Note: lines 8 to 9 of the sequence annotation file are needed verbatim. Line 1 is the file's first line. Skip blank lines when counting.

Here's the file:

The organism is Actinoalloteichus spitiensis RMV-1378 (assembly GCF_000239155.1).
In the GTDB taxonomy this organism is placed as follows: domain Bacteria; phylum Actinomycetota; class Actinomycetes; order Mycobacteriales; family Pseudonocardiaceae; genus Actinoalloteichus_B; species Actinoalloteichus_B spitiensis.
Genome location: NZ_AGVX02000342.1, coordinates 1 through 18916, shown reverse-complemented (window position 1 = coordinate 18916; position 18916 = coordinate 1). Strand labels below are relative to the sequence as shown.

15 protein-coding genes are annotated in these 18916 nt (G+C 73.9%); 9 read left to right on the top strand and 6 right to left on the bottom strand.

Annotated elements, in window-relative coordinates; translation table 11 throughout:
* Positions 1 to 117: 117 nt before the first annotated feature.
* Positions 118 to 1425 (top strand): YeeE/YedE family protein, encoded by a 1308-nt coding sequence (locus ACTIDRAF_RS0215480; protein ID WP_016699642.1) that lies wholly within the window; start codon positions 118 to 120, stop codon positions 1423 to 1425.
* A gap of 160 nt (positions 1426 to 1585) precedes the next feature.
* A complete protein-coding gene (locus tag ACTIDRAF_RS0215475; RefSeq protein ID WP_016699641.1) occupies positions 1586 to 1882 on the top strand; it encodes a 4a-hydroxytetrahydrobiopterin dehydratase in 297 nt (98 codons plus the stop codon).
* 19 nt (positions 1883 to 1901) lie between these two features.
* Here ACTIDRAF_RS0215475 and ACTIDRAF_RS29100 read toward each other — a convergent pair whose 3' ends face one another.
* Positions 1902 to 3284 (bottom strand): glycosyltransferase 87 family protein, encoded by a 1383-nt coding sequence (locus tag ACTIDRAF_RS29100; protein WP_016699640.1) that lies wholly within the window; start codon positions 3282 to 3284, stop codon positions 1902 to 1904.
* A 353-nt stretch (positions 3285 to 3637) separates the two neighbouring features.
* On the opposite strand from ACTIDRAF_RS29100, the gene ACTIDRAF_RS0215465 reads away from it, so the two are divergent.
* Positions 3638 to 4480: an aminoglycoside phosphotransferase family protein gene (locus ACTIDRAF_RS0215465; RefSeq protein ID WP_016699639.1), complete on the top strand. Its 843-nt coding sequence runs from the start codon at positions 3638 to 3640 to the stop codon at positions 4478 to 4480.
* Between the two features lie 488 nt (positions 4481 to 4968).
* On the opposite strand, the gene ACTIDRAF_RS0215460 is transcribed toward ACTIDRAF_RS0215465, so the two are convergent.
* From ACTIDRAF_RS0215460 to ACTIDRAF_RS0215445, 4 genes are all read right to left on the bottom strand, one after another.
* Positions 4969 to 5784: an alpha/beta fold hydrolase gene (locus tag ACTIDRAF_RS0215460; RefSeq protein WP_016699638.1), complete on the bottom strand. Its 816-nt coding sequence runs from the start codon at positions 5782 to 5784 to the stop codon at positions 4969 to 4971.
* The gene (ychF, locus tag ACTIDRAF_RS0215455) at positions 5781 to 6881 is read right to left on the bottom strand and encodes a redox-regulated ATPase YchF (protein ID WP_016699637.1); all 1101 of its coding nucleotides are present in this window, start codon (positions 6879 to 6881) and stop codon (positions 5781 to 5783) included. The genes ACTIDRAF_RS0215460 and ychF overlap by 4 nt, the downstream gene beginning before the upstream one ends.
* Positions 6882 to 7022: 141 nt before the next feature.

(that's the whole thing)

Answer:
* A gap of 160 nt (positions 1426 to 1585) precedes the next feature.
* A complete protein-coding gene (locus tag ACTIDRAF_RS0215475; RefSeq protein ID WP_016699641.1) occupies positions 1586 to 1882 on the top strand; it encodes a 4a-hydroxytetrahydrobiopterin dehydratase in 297 nt (98 codons plus the stop codon).